For a disease that’s called Inflammatory Bowel Disease, one would think the medical community would spend more time studying the effects that food entering the bowel has on the disease itself.
Well, finally, they are…thanks to ImproveCareNow and a brave doctor leading the charge, a large-scale nutritional research study will launch by the end of July.
Keep in mind that if it’s scientifically proven that diet and nutrition play a role in the healing of IBD, it smacks right in the face of the powerful and wealthy pharmaceutical industry, which venture to gain nothing financially. Right now, there are 177 pharmaceutical products worldwide meant for the treatment of Crohn’s disease and 52 pharmaceutical products in the trial for the same.
“For a long time, we just looked at IBD as primarily a disorder of the immune system, and we forgot the rest of the body, but that’s changing.” – Dr. David Suskind
Standard IBD treatment includes medications that suppress the immune system and dampen the disease’s effects. But those medications leave patients vulnerable to infections and increase the risk of diabetes and other serious conditions.
Dr. David Suskind, who is spearheading some of the first research on children for an innovative diet – called “the Specific Carbohydrate Diet” (SCD) – conducted one of the first studies on the effects of the SCD Diet on IBD.
“The SCD eliminates most grains and sugars, and many of our patients have had tremendous success with it, but no one fully understands why it works or what the best combination of foods is,” Suskind says. “We want to answer those questions and potentially help more children with IBD reduce their medications or stop taking them entirely.”
Suskind’s first study, completed at Seattle Children’s Hospital in conjunction with Children’s Health Care of Atlanta – GI Care for Kids and published in the Journal of Clinical Gastroenterology, examined the effects of the SCD diet on 12 patients. Patients started SCD with follow-up evaluations at 2, 4, 8, and 12 weeks. Eight out of the ten patients who finished the 12-week study showed significant improvement and achieved remission from the dietary treatment alone.
“For decades or longer, medicine has said diet doesn’t matter, that it doesn’t impact disease,” Suskind said. “Now we know that diet does have an impact, a strong impact. It works, and now there’s evidence that it can move patients into remission.”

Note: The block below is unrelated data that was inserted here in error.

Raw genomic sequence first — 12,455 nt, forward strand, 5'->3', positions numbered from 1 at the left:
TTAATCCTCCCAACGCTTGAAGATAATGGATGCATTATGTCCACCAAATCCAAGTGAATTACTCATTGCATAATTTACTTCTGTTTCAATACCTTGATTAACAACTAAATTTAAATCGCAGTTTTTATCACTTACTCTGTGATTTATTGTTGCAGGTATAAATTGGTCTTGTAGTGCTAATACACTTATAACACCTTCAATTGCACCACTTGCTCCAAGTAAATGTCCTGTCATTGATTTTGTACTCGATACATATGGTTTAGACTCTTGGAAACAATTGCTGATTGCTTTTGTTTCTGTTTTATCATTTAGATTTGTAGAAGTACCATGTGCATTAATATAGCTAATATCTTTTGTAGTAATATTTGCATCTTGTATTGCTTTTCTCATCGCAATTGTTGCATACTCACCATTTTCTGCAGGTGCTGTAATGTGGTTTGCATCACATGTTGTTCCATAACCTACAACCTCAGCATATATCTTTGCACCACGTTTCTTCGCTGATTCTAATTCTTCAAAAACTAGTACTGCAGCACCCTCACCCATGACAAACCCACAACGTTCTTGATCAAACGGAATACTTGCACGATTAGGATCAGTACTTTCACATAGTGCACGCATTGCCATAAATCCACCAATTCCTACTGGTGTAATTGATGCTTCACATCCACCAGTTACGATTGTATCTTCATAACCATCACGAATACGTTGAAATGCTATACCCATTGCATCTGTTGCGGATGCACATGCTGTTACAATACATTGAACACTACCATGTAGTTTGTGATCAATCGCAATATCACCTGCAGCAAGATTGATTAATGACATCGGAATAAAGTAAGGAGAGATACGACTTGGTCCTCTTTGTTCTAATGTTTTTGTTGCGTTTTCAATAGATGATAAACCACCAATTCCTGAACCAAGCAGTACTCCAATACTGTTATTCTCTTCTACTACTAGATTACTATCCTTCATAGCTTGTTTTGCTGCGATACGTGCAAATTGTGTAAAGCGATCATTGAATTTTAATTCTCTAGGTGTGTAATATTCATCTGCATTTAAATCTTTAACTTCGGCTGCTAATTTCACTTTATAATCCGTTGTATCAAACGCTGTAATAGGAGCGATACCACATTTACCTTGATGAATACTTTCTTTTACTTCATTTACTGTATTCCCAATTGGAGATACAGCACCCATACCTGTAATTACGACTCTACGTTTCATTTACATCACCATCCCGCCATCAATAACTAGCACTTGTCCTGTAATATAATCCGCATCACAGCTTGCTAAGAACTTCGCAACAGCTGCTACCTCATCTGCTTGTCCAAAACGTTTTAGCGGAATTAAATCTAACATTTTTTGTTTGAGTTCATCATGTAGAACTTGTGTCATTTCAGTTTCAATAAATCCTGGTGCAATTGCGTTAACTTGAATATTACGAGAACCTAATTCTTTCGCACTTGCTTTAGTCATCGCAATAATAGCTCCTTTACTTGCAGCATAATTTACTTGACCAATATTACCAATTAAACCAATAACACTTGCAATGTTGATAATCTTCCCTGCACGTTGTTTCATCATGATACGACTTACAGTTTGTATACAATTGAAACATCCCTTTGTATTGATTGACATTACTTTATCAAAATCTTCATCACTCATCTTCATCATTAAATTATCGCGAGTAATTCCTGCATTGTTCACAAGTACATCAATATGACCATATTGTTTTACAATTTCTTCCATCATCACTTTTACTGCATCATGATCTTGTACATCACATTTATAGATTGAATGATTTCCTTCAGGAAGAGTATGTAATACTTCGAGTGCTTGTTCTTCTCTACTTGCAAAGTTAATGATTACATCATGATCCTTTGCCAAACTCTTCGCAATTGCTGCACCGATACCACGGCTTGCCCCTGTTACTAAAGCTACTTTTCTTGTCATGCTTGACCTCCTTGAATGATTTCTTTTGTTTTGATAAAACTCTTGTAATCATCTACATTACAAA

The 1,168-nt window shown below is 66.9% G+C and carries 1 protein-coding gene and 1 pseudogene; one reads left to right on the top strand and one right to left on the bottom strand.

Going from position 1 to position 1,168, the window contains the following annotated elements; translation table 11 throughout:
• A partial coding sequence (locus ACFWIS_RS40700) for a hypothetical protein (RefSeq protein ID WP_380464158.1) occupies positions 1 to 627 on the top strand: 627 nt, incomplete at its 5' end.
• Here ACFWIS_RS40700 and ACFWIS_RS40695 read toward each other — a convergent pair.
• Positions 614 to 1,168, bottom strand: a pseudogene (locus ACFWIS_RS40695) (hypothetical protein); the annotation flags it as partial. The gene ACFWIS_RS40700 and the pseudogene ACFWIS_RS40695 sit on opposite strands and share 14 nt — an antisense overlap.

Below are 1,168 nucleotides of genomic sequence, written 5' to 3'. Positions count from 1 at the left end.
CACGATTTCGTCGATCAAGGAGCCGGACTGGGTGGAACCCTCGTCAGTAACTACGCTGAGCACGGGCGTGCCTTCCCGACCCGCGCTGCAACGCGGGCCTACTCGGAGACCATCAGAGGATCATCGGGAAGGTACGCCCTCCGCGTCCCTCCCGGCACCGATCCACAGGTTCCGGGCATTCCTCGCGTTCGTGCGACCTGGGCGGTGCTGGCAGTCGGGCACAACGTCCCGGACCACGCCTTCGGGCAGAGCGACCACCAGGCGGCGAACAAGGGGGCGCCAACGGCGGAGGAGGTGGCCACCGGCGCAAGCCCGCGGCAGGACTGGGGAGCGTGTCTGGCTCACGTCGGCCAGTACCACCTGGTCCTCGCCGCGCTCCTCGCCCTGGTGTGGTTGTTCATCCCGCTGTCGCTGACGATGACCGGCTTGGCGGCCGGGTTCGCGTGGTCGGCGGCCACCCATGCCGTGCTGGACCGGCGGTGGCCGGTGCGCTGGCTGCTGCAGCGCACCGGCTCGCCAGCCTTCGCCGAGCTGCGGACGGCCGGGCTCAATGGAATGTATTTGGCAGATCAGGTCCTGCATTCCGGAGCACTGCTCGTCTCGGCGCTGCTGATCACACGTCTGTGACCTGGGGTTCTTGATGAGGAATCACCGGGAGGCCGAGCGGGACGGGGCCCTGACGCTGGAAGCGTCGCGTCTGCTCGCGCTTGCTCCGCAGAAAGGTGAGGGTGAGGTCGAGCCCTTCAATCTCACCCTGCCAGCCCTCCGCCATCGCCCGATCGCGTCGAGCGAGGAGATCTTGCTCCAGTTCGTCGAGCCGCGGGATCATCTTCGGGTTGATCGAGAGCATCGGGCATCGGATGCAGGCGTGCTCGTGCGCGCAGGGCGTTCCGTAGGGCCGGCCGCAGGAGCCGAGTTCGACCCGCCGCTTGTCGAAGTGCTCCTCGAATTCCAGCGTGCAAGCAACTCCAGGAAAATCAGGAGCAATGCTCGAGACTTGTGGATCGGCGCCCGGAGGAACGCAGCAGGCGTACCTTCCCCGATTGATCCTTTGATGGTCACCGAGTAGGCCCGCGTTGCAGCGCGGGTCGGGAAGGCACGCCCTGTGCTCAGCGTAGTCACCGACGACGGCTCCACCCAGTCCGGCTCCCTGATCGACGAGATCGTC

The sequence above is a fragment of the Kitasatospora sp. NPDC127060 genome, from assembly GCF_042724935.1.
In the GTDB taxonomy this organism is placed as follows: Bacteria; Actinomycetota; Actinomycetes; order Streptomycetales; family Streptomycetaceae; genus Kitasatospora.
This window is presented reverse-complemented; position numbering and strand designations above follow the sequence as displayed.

Suskind suspects that IBD is caused when the immune system reacts to unhealthy bacteria in the microbiome – the bacterial community in the gut and intestine. He hypothesizes that the SCD feeds the beneficial bacteria while starving out the bacteria that contribute to IBD.
Suskind, as part of the ImproveCareNow (ICN) team, are preparing to launch a much larger potentially groundbreaking new SCD Study called the PRODUCE study. “We’re hoping to show exactly how the diet changes the microbiome and quiets down the immune system,” Suskind says.
What is the PRODUCE Study?
The PRODUCE Study, which stands for Personalized Research on Diet in Ulcerative Colitis and Crohn’s Disease, is a first of its kind when it comes to studying nutrition intervention in inflammatory bowel disease. The study seeks to determine the effectiveness of the SCD diet in reducing symptoms of IBD, compared to a modified form of SCD.
Unlike previous smaller studies, the PRODUCE study involves multiple ImproveCareNow (ICN) centers (12 centers) with 120 patients. The intervention is exclusively dietary.
“The PRODUCE Study is going to be a true game changer in how we view IBD and we how we take care of patients” – David Suskind
Patients will alternate between two different Interventions (strict SCD and a modified version of the diet) for 8 weeks each (going back and forth) for 32 weeks (on an ABAB sequence).
This study is set up to examine both the effect for the individual, as well as on a population level, through what’s called an ‘N-of-1 trial.’
N-of-1 trials are single subject experimental designs where the patient serves as their own control. Treatment is systematically varied over time. So, in other words, the same patient is put on the strict SCD and then the modified version for the 32 weeks (total time of the study is 34 weeks, giving 2 week as a preparation time).
“By using an N-of-1 approach, we will be able to generate evidence about the effectiveness of diet in managing IBD for the broader patient community and also, provide direct benefit to patients by giving them greater personal certainty about their treatment choices. This has tremendous potential to improve individual health in a way that is truly personalized and patient-centered.” Dr. Heather Kaplan, Principal Investigator.
Here are the basics of the Study:
- Patients will enter the study on an unrestricted diet.
- They will be randomized to either the SCD or liberalized SCD as their starting intervention.
- Patients will alternate between these two conditions for four 8-week treatment periods.
- Total time in the study will be 32 weeks.
There will be certain criteria that must be met in order to be accepted into the study, which are being defined.
The Improve Care Now is sponsoring the PRODUCE study. This research study is funded through a Patient-Centered Outcomes Research Institute (PCORI) Award. ImproveCareNow is an organization working to improve care, focus in quality improvement for all children and youth with Crohn’s disease and ulcerative colitis.